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HE LEGEND OF Kosti Ruohomaa, like most artists who die young, has grown to mythic proportions since his sudden death in 1961.

ONE STORY PAINTS the picture of a raw Maine morning. A stranger wanders about at the edge of the sea, two cameras slung over his shoulder. Seeing he is soaked to the bone, a local woman asks him in for coffee and questions what he is up to. His answer is simple. "I'm looking at the fog." And with that, the stranger - Kosti - disappears back into the mist.
  THOUGH HIS LIFE WAS HAUNTED, there is a soothing calm in his photographs. "Kosti found peace in rural life," remembers a Life editor, "The train coming into the station, the farmer leaving the barn."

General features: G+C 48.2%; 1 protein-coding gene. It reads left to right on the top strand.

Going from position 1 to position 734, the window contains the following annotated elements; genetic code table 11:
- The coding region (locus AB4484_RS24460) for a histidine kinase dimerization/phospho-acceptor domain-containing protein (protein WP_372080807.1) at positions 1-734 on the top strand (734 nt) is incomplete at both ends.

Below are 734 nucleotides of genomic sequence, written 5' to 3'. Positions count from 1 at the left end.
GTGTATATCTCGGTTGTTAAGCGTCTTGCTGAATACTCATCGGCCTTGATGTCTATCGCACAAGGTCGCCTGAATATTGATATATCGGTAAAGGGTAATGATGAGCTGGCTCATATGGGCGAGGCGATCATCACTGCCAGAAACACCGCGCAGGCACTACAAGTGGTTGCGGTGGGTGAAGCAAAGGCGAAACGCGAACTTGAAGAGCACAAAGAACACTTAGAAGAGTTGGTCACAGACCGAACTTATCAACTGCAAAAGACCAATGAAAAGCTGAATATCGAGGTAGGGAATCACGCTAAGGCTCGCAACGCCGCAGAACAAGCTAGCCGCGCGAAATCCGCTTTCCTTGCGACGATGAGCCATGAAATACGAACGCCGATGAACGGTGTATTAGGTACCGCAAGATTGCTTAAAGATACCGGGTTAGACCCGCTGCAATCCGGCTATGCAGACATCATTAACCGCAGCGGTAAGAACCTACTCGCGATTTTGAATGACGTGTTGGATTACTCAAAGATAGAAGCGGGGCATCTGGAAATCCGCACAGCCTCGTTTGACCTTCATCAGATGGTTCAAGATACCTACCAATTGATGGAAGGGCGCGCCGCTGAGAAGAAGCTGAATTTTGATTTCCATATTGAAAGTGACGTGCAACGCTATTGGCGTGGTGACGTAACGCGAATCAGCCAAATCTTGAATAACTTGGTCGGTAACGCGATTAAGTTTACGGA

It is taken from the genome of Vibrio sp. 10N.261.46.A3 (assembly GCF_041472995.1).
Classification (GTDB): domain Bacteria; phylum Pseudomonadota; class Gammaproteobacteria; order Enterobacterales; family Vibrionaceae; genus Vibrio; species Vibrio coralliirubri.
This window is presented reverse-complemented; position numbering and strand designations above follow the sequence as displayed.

HOWARD CHAPNICK called Kosti a true artist: "The word is thrown around with gay abandon in photography - this picture looks like a Rembrandt, that one like a Renoir. Kosti's photographs do not have to be compared to the work of painters. A Ruohamaa picture looks like a Ruohamaa!"
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